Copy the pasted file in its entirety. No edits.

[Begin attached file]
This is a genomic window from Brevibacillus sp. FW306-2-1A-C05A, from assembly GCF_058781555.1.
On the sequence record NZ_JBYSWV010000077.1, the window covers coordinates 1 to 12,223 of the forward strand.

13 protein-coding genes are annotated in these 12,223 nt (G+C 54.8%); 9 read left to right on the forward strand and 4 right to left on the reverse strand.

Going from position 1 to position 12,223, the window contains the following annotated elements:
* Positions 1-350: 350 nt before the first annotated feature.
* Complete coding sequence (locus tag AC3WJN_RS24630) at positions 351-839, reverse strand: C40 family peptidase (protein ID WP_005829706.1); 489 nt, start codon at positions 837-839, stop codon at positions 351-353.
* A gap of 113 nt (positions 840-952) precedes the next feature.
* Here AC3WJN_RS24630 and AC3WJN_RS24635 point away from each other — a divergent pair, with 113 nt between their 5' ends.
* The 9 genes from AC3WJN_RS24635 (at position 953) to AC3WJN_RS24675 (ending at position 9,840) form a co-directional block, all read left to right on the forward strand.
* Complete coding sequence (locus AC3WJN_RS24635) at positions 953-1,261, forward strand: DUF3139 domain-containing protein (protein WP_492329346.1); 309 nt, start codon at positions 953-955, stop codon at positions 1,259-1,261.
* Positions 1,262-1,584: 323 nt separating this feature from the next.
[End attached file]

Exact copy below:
This is a genomic window from Brevibacillus sp. FW306-2-1A-C05A, from assembly GCF_058781555.1.
On the sequence record NZ_JBYSWV010000077.1, the window covers coordinates 1 to 12,223 of the forward strand.

13 protein-coding genes are annotated in these 12,223 nt (G+C 54.8%); 9 read left to right on the forward strand and 4 right to left on the reverse strand.

Going from position 1 to position 12,223, the window contains the following annotated elements:
* Positions 1-350: 350 nt before the first annotated feature.
* Complete coding sequence (locus tag AC3WJN_RS24630) at positions 351-839, reverse strand: C40 family peptidase (protein ID WP_005829706.1); 489 nt, start codon at positions 837-839, stop codon at positions 351-353.
* A gap of 113 nt (positions 840-952) precedes the next feature.
* Here AC3WJN_RS24630 and AC3WJN_RS24635 point away from each other — a divergent pair, with 113 nt between their 5' ends.
* The 9 genes from AC3WJN_RS24635 (at position 953) to AC3WJN_RS24675 (ending at position 9,840) form a co-directional block, all read left to right on the forward strand.
* Complete coding sequence (locus AC3WJN_RS24635) at positions 953-1,261, forward strand: DUF3139 domain-containing protein (protein WP_492329346.1); 309 nt, start codon at positions 953-955, stop codon at positions 1,259-1,261.
* Positions 1,262-1,584: 323 nt separating this feature from the next.